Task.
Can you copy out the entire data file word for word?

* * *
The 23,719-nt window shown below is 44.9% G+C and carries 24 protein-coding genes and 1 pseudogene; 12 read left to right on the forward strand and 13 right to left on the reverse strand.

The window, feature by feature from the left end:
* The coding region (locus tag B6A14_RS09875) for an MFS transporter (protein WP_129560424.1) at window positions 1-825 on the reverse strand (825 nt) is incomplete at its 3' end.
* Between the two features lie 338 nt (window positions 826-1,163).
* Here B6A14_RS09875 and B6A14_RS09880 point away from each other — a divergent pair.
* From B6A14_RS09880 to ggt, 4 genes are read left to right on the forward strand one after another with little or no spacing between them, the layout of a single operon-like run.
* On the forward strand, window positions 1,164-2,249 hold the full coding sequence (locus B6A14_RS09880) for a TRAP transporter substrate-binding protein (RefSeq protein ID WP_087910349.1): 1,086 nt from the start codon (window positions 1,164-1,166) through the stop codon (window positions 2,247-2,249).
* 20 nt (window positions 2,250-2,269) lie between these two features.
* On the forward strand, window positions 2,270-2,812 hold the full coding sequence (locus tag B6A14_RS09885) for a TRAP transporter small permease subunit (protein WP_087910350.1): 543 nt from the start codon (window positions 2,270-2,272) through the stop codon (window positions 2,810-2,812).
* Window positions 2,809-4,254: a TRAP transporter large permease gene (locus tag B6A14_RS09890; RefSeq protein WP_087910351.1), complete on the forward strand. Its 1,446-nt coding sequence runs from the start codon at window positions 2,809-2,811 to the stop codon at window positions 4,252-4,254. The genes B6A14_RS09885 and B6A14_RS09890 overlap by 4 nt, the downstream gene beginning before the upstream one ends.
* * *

The 23,719-nt window shown below is 44.9% G+C and carries 24 protein-coding genes and 1 pseudogene; 12 read left to right on the forward strand and 13 right to left on the reverse strand.

The window, feature by feature from the left end:
* The coding region (locus tag B6A14_RS09875) for an MFS transporter (protein WP_129560424.1) at window positions 1-825 on the reverse strand (825 nt) is incomplete at its 3' end.
* Between the two features lie 338 nt (window positions 826-1,163).
* Here B6A14_RS09875 and B6A14_RS09880 point away from each other — a divergent pair.
* From B6A14_RS09880 to ggt, 4 genes are read left to right on the forward strand one after another with little or no spacing between them, the layout of a single operon-like run.
* On the forward strand, window positions 1,164-2,249 hold the full coding sequence (locus B6A14_RS09880) for a TRAP transporter substrate-binding protein (RefSeq protein ID WP_087910349.1): 1,086 nt from the start codon (window positions 1,164-1,166) through the stop codon (window positions 2,247-2,249).
* 20 nt (window positions 2,250-2,269) lie between these two features.
* On the forward strand, window positions 2,270-2,812 hold the full coding sequence (locus tag B6A14_RS09885) for a TRAP transporter small permease subunit (protein WP_087910350.1): 543 nt from the start codon (window positions 2,270-2,272) through the stop codon (window positions 2,810-2,812).
* Window positions 2,809-4,254: a TRAP transporter large permease gene (locus tag B6A14_RS09890; RefSeq protein WP_087910351.1), complete on the forward strand. Its 1,446-nt coding sequence runs from the start codon at window positions 2,809-2,811 to the stop codon at window positions 4,252-4,254. The genes B6A14_RS09885 and B6A14_RS09890 overlap by 4 nt, the downstream gene beginning before the upstream one ends.